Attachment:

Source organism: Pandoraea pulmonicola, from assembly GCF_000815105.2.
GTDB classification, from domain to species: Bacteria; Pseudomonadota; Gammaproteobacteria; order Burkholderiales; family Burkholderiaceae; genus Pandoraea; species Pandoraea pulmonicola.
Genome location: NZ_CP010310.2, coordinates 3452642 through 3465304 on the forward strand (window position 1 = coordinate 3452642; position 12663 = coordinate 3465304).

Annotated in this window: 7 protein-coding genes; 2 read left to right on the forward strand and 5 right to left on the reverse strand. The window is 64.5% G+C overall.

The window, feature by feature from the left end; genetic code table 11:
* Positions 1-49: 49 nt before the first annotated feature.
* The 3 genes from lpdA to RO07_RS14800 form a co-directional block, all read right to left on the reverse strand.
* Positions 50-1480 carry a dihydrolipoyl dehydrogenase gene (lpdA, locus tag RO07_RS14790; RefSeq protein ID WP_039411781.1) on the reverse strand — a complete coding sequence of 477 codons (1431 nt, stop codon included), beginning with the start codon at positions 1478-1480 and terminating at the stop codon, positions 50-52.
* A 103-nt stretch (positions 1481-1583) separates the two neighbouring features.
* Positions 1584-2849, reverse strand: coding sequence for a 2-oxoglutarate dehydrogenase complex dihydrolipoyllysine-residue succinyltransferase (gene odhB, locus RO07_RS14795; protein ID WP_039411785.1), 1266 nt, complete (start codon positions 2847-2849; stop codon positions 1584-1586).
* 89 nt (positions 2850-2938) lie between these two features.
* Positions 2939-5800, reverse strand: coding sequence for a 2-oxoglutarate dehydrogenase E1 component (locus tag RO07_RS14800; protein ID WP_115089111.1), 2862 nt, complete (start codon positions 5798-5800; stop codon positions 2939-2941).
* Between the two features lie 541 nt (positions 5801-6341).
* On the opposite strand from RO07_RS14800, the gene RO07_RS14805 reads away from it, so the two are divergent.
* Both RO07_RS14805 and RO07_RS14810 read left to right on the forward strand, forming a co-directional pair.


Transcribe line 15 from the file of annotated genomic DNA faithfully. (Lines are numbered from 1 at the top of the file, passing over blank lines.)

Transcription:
* Both RO07_RS14805 and RO07_RS14810 read left to right on the forward strand, forming a co-directional pair.